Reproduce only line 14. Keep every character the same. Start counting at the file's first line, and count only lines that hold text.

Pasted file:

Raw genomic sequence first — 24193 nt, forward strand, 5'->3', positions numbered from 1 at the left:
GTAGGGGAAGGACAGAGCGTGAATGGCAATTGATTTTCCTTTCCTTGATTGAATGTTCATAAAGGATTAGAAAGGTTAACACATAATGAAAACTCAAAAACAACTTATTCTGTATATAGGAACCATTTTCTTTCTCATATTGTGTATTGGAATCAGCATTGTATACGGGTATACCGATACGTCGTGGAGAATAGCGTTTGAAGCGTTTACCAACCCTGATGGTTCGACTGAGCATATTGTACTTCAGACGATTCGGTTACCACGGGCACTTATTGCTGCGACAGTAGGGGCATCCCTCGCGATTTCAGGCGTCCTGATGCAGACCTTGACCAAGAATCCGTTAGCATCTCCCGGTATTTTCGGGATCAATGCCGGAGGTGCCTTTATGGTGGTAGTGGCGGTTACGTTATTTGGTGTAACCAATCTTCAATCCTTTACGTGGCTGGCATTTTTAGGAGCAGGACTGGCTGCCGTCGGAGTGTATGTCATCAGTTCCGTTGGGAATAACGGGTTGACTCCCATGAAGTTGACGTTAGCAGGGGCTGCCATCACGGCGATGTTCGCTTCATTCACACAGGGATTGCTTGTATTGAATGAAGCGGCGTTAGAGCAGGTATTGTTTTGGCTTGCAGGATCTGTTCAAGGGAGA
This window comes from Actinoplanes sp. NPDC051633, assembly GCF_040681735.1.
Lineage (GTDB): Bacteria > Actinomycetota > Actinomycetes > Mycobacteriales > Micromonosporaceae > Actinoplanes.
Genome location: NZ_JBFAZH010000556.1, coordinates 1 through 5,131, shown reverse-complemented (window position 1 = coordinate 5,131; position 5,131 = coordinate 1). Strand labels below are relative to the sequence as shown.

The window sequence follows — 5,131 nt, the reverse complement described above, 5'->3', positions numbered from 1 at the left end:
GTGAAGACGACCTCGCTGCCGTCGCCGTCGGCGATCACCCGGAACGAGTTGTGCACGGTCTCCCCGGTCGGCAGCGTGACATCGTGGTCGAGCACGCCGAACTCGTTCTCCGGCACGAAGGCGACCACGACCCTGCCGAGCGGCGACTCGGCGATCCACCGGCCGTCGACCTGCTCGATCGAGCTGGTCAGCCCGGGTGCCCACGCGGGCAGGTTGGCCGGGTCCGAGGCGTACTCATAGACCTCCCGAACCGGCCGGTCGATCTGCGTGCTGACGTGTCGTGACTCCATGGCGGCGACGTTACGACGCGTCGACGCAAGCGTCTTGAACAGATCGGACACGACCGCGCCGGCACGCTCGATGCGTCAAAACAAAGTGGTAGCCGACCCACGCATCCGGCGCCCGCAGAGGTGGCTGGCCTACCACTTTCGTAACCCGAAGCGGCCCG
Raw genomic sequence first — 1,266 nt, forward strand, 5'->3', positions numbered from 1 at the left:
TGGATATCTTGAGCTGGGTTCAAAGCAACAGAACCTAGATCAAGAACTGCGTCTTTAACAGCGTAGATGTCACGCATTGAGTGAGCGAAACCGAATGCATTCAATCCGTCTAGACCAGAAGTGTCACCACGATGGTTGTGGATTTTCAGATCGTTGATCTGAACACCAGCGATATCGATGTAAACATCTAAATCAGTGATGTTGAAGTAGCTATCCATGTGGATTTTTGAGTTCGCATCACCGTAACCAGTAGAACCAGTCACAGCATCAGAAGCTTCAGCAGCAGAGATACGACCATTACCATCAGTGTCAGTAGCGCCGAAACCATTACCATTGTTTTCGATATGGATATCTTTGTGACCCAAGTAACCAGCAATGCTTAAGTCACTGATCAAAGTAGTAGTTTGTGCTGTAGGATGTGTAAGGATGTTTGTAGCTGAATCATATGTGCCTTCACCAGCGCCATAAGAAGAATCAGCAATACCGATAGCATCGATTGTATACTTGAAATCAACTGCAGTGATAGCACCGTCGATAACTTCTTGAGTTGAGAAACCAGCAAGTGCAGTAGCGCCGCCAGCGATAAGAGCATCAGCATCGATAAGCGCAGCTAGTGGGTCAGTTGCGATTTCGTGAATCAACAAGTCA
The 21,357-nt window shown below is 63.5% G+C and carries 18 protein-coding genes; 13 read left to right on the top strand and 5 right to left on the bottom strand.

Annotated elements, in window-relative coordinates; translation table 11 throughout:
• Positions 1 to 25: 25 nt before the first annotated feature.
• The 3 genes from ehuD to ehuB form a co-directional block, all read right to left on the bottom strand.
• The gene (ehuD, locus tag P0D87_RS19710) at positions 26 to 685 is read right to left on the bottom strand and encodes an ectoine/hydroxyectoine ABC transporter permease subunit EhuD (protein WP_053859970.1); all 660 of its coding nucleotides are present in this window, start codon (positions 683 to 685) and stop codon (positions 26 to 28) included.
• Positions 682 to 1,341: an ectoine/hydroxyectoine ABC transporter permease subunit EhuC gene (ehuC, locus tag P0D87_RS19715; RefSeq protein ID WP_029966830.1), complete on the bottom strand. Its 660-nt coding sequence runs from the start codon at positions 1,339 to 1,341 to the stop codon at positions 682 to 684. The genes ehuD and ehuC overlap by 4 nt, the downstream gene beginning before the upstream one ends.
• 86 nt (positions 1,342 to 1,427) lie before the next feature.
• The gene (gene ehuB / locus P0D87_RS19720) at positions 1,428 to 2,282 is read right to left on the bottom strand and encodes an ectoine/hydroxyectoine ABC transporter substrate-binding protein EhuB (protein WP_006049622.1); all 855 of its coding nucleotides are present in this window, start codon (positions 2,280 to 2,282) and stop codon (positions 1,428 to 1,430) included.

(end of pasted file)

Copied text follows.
• The gene (ehuD, locus tag P0D87_RS19710) at positions 26 to 685 is read right to left on the bottom strand and encodes an ectoine/hydroxyectoine ABC transporter permease subunit EhuD (protein WP_053859970.1); all 660 of its coding nucleotides are present in this window, start codon (positions 683 to 685) and stop codon (positions 26 to 28) included.